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Matthew 7:11: <you>
Matthew 7: 7 - 14 (RSV):

[7] "Ask, and it will be given you; seek, and you will find; knock, and it will be opened to you.
[8] For every one who asks receives, and he who seeks finds, and to him who knocks it will be opened.
[9] Or what man of you, if his son asks him for bread, will give him a stone?
[10] Or if he asks for a fish, will give him a serpent?
[11] If you then, who are evil, know how to give good gifts to your children, how much more will your Father who is in heaven give good things to those who ask him!
[12] So whatever you wish that men would do to you, do so to them; for this is the law and the prophets.
[13] "Enter by the narrow gate; for the gate is wide and the way is easy, that leads to destruction, and those who enter by it are many.
[14] For the gate is narrow and the way is hard, that leads to life, and those who find it are few.

Hello everyone --

I'm following another Trail again.  The above Passage reads, to me, as another of the "Herod Stories".  Herod builds a Safe Harbor at Caesarea, hocks everything in the palace to buy bread from the Procurator Petronius in Egypt and distributes the bread to everyone regardless of whether people support Herod or not.  Many are worried that this "Goodwill" will lead people astray.  There is a BLISTERING famine throughout Judea and Syria occurring at this time.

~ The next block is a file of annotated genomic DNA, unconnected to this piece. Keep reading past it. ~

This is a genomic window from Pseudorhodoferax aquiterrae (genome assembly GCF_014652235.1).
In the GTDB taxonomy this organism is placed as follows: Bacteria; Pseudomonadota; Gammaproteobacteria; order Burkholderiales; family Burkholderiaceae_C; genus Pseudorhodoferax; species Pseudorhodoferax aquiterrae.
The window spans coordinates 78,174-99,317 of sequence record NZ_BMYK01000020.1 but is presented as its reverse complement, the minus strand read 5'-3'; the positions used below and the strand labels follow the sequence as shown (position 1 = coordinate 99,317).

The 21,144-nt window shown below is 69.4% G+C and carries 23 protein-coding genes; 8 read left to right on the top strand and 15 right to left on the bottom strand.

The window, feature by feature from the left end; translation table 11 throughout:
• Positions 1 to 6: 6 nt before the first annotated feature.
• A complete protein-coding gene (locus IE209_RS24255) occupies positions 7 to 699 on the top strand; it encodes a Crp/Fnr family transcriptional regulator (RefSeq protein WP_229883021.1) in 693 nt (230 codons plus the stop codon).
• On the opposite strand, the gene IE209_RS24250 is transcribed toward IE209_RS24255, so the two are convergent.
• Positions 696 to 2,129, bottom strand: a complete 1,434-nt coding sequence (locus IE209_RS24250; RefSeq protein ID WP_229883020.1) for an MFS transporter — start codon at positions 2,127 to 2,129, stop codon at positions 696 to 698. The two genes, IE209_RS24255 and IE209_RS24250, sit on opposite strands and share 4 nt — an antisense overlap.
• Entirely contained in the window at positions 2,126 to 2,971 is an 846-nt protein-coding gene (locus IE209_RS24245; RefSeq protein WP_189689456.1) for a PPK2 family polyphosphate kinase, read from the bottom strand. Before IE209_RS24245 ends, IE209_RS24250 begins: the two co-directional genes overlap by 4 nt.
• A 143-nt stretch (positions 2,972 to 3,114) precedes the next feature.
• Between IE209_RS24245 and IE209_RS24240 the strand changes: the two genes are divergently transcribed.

There are "Jokes" in this .  Verses 7 - 8 tell of those who would seek any type of help..  The key "Joke" is verse 9.  The Safe Harbor is constructed by dropping giant stones in the harbor to form a breakwater.

Mark 9: 42 (RSV) (Also: Matthew 18: 6):

[42] "Whoever causes one of these little ones who believe in me to sin, it would be better for him if a great millstone were hung round his neck and he were thrown into the sea.

If you look up this verse in the Interlinear on this site, you get the important literal, "...millstone of a donkey...".

Verse 10 continues: "Or if he asks for a fish, will give him a serpent".  A nod to the Story of Moses and the Staff.
Which leads us to verse 11. 

"[11] If you then, who are evil...

Fairly simple, yes?  Maybe.

The Interlinear has "...and if...<you>...who are imperfect...".

Precisely at the point where an identifier for "Herod" would be found is "<you>" in inequality brackets.  Why?  We may find the most trivial reason here but I ask for some help. 

Thank you,


Messages In This Thread
Matthew 7:11: <you> - by Charles Wilson - 03-25-2018, 03:45 PM
RE: Matthew 7:11: <you> - by Thirdwoe - 03-28-2018, 04:01 AM
RE: Matthew 7:11: <you> - by Charles Wilson - 03-28-2018, 06:53 AM
RE: Matthew 7:11: <you> - by Charles Wilson - 03-28-2018, 07:40 PM
RE: Matthew 7:11: <you> - by Thirdwoe - 03-29-2018, 04:50 AM
RE: Matthew 7:11: <you> - by aux - 04-01-2018, 08:11 PM

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